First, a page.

Realistic Approaches To Closing The Big, Fat, Obnoxious Achievement Gap
On Atlanta’s Westside, it’s everywhere. Wherever I go, I have the opportunity to meet someone with a different background, a different upbringing, and a different life story than my own. Our town’s diversity is in every local grocery store, on every MARTA bus, and along every neighborhood street. And you can bet it’s in our classrooms.
But, with the multidimensional richness that diversity brings to our schools, it also frequently presents us with something significantly less favorable - a big, fat, obnoxious achievement gap.
So, in a classroom where you have the opportunity to teach and connect with all sorts of learners, what is the answer? How do we close the achievement gap that is so prevalent in classrooms across Georgia while supporting and welcoming the diversity of our learners?
In my room, we work to close this gap through an intentional, research-driven model of personalized learning. Every single student in the classroom is usually doing something different. Just as no two students are alike, no two learning experiences are alike, either.
Before you stop reading, call me crazy, and accuse me of planning 43 separate lessons every single day, hear me out. I’m going to break down how I manage a personalized learning experience for each of my students with minimal planning each week (score!).
To begin, each lesson really starts the day before. At the conclusion of each lesson, students complete an “exit ticket” that assesses their grasp of the lesson’s concepts. At the end of each day, I quickly review students’ answers and then use that data to build my groups for the next day. My groups change on a daily basis, which allows for flexible grouping and a higher level of personalization.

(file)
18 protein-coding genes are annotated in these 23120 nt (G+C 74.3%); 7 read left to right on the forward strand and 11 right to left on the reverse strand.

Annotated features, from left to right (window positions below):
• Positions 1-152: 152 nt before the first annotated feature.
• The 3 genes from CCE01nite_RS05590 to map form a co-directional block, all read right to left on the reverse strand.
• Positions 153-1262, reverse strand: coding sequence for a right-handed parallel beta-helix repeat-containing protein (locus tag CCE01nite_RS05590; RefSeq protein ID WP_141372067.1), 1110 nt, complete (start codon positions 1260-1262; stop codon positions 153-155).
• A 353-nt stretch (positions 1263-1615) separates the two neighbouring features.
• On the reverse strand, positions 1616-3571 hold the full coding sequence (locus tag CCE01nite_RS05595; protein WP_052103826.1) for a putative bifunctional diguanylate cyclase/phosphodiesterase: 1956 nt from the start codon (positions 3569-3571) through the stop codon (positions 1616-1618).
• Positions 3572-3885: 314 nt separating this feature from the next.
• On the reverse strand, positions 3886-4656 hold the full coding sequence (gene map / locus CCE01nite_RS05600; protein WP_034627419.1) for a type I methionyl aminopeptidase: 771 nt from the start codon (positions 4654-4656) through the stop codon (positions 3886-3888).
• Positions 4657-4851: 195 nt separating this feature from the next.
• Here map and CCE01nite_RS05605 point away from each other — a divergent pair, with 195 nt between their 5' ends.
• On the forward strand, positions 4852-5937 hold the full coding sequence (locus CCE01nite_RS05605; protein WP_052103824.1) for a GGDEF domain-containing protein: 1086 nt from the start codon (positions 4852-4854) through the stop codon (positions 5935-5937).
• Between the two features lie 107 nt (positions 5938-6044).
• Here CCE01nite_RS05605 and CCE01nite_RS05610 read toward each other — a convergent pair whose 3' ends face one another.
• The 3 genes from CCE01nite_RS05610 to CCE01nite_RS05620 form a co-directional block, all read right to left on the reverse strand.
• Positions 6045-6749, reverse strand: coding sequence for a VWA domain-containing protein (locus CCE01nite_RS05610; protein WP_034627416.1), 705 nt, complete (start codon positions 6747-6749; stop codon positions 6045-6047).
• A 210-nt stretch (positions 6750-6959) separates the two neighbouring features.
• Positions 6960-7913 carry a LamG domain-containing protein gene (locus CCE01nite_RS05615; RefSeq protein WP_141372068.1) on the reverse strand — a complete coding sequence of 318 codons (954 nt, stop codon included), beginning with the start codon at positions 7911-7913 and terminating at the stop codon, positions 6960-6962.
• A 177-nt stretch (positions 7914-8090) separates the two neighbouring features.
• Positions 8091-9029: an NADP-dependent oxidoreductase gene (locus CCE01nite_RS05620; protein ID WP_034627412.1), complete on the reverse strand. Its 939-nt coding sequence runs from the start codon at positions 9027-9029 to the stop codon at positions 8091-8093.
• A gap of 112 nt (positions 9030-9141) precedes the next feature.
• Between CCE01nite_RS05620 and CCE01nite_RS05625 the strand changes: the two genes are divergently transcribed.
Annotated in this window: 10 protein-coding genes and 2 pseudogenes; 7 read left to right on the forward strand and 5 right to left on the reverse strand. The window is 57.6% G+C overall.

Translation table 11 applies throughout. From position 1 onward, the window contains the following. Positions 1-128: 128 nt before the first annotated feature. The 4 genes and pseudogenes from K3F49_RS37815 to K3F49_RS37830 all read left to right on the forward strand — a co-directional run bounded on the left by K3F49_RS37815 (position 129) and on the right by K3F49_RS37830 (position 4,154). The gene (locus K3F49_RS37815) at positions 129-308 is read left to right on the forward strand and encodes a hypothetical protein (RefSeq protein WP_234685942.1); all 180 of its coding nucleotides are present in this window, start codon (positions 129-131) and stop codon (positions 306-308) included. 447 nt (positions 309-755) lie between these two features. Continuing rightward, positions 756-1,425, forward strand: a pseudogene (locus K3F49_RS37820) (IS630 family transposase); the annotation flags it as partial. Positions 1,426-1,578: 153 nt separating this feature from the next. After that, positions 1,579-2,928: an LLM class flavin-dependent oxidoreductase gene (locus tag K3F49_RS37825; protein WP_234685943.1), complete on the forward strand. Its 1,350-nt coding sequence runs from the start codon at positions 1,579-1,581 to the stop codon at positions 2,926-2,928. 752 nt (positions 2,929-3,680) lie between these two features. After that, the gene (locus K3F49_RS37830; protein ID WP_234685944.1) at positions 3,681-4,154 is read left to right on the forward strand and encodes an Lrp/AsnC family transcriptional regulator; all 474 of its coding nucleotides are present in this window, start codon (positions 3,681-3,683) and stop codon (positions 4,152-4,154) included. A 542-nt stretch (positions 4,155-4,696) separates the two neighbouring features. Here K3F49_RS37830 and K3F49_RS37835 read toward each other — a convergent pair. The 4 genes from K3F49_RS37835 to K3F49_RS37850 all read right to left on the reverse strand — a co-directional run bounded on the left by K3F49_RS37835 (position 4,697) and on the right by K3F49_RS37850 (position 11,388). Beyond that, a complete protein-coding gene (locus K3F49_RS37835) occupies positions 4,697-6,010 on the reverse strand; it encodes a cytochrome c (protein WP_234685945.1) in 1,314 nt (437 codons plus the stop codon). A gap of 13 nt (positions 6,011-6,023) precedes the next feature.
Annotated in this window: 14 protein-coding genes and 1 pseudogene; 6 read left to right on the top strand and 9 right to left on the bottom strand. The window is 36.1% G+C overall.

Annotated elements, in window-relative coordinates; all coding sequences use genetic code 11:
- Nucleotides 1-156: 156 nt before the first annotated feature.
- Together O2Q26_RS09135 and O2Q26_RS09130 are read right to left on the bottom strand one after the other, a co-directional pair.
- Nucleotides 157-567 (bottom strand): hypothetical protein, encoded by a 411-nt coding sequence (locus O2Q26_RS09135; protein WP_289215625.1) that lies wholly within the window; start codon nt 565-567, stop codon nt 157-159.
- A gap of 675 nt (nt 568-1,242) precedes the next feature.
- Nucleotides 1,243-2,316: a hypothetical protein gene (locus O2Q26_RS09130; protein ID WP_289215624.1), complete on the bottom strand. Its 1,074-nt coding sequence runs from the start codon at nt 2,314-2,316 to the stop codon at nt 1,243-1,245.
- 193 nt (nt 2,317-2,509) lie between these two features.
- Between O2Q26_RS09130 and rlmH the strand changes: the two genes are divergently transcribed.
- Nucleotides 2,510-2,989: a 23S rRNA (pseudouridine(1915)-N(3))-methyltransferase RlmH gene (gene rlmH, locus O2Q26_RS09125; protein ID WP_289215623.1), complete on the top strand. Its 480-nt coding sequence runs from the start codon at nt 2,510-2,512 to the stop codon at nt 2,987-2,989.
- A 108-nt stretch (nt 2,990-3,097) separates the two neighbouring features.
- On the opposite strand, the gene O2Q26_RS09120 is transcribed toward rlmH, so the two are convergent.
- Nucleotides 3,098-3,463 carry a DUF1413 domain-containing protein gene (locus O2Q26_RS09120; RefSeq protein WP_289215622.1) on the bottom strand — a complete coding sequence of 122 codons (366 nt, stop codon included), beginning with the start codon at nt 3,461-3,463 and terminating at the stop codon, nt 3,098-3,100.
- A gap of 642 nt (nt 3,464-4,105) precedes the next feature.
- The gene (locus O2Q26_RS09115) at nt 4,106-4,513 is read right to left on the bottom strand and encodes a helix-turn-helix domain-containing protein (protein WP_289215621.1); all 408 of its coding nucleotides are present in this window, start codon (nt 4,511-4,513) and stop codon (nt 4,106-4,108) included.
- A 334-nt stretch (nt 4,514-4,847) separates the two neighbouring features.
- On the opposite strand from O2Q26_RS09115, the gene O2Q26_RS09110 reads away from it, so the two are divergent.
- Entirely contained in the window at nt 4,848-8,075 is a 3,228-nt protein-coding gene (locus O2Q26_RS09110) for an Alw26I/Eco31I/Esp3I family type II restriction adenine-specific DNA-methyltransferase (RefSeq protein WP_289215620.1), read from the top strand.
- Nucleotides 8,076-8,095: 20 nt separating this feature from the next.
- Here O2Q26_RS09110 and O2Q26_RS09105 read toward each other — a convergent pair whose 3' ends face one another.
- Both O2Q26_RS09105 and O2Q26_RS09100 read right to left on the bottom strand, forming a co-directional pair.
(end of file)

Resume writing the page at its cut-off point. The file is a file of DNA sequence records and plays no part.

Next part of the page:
The next class period, students’ personalized learning experiences begin from the moment they enter the classroom. The bulk of our period is spent in small groups. During their time with me, which my students know as “Teacher Time,” I either reteach concepts from the previous day or move on to the next big idea. Too often, the curriculum drives the students. When we incorporate a more personalized model, however, we flip the script by instead allowing our students’ needs to drive the curriculum.
After meeting with me, students have the opportunity to progress their learning on Khan Academy, which is a free and publicly accessible digital learning platform. Students regularly set goals for the skills they would like to develop. By allowing students to co-plan their learning, they are more invested in their education and take ownership and responsibility over what they do in the classroom.
On Khan Academy, students can refine skills that they have already learned, or they can progress ahead of their peers. By encouraging students to work at a flexible pace, they can learn at a tempo that fits their individual needs and allows for a level of mastery that we oftentimes can’t reach under the restrictions of a time-bound learning schedule or whole group instruction.
Finally, students work on a standards-based choice board. These boards provide students with multiple ways to demonstrate their learning. They can utilize technology, traditional tools, or a combination of both to show mastery of a particular concept.
As any teacher knows, a “typical” student doesn’t exist. Our learners come to us with a plethora of experiences, a wealth of ideas, and an innate desire to learn and grow. By incorporating a few simple strategies to personalize how each student learns, we can not only lean into this valuable diversity, but leverage it to close the achievement gap and foster a lifelong love of learning.